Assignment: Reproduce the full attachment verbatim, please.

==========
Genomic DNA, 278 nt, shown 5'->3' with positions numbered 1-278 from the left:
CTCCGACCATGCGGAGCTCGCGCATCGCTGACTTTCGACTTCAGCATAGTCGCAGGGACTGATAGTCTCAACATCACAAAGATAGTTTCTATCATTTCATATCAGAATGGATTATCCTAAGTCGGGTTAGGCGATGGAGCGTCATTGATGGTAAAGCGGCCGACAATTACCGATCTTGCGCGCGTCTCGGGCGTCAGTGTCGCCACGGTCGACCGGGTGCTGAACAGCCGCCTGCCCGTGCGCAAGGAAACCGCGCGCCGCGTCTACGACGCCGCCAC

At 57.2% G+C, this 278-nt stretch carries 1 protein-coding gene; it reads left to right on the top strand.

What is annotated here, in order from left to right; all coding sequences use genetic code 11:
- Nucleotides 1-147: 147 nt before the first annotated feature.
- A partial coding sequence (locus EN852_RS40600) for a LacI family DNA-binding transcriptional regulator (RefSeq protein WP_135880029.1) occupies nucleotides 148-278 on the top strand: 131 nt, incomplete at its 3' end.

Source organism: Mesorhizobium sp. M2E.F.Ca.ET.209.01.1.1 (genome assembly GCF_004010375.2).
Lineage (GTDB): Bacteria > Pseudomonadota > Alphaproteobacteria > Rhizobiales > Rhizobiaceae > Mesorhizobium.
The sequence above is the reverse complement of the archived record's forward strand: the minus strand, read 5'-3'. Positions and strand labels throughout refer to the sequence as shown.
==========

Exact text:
Genomic DNA, 278 nt, shown 5'->3' with positions numbered 1-278 from the left:
CTCCGACCATGCGGAGCTCGCGCATCGCTGACTTTCGACTTCAGCATAGTCGCAGGGACTGATAGTCTCAACATCACAAAGATAGTTTCTATCATTTCATATCAGAATGGATTATCCTAAGTCGGGTTAGGCGATGGAGCGTCATTGATGGTAAAGCGGCCGACAATTACCGATCTTGCGCGCGTCTCGGGCGTCAGTGTCGCCACGGTCGACCGGGTGCTGAACAGCCGCCTGCCCGTGCGCAAGGAAACCGCGCGCCGCGTCTACGACGCCGCCAC

At 57.2% G+C, this 278-nt stretch carries 1 protein-coding gene; it reads left to right on the top strand.

What is annotated here, in order from left to right; all coding sequences use genetic code 11:
- Nucleotides 1-147: 147 nt before the first annotated feature.
- A partial coding sequence (locus EN852_RS40600) for a LacI family DNA-binding transcriptional regulator (RefSeq protein WP_135880029.1) occupies nucleotides 148-278 on the top strand: 131 nt, incomplete at its 3' end.

Source organism: Mesorhizobium sp. M2E.F.Ca.ET.209.01.1.1 (genome assembly GCF_004010375.2).
Lineage (GTDB): Bacteria > Pseudomonadota > Alphaproteobacteria > Rhizobiales > Rhizobiaceae > Mesorhizobium.
The sequence above is the reverse complement of the archived record's forward strand: the minus strand, read 5'-3'. Positions and strand labels throughout refer to the sequence as shown.